Ease on Down the Road to Retirement

Want to keep working, just not as hard? A phased retirement may just be the answer.

An older man rides an electric scooter down the walk outside an office sky-rise.
(Image credit: Getty Images)

You may have spent decades saving for retirement, waiting for the day when you could step back from long hours at work and do what you want with your time. But stopping work entirely can be difficult, especially if you love certain aspects of your job. Phasing into retirement — continuing to work part-time, even for just a fraction of your original salary — can provide the perfect balance and make a big difference in your retirement security. The option is increasingly popular: A 2023 survey by Principal Financial found that more than half of workers want to gradually reduce their hours before they eventually stop working.

Flexible retirement can look very different from person to person, depending on the semi-retiree’s preferences and career type. Some people retire from their full-time job and do consulting work in a related field or contract work for their former employer. Others switch to another type of work — taking a part-time job with a nonprofit or a business they’ve always been interested in, for example, or exploring flexible gig work.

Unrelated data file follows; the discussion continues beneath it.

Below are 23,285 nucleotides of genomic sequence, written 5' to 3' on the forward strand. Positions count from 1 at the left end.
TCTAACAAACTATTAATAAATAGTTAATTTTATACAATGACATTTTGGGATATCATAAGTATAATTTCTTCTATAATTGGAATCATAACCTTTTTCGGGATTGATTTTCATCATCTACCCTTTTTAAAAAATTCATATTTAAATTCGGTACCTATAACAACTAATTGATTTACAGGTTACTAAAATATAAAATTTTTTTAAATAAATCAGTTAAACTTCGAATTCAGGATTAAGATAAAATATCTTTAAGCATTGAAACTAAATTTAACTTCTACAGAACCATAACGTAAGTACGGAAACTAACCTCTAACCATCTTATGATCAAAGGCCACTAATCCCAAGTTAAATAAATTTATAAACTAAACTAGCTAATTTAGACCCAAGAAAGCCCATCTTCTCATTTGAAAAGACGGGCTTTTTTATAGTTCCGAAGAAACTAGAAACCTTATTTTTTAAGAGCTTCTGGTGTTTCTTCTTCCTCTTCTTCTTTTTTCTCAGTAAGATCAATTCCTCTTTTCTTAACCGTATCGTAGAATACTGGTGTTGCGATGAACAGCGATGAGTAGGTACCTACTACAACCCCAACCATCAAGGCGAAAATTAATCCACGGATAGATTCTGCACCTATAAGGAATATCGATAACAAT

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Kimberly Lankford
Contributing Editor, Kiplinger's Personal Finance

As the "Ask Kim" columnist for Kiplinger's Personal Finance, Lankford receives hundreds of personal finance questions from readers every month. She is the author of Rescue Your Financial Life (McGraw-Hill, 2003), The Insurance Maze: How You Can Save Money on Insurance -- and Still Get the Coverage You Need (Kaplan, 2006), Kiplinger's Ask Kim for Money Smart Solutions (Kaplan, 2007) and The Kiplinger/BBB Personal Finance Guide for Military Families. She is frequently featured as a financial expert on television and radio, including NBC's Today Show, CNN, CNBC and National Public Radio.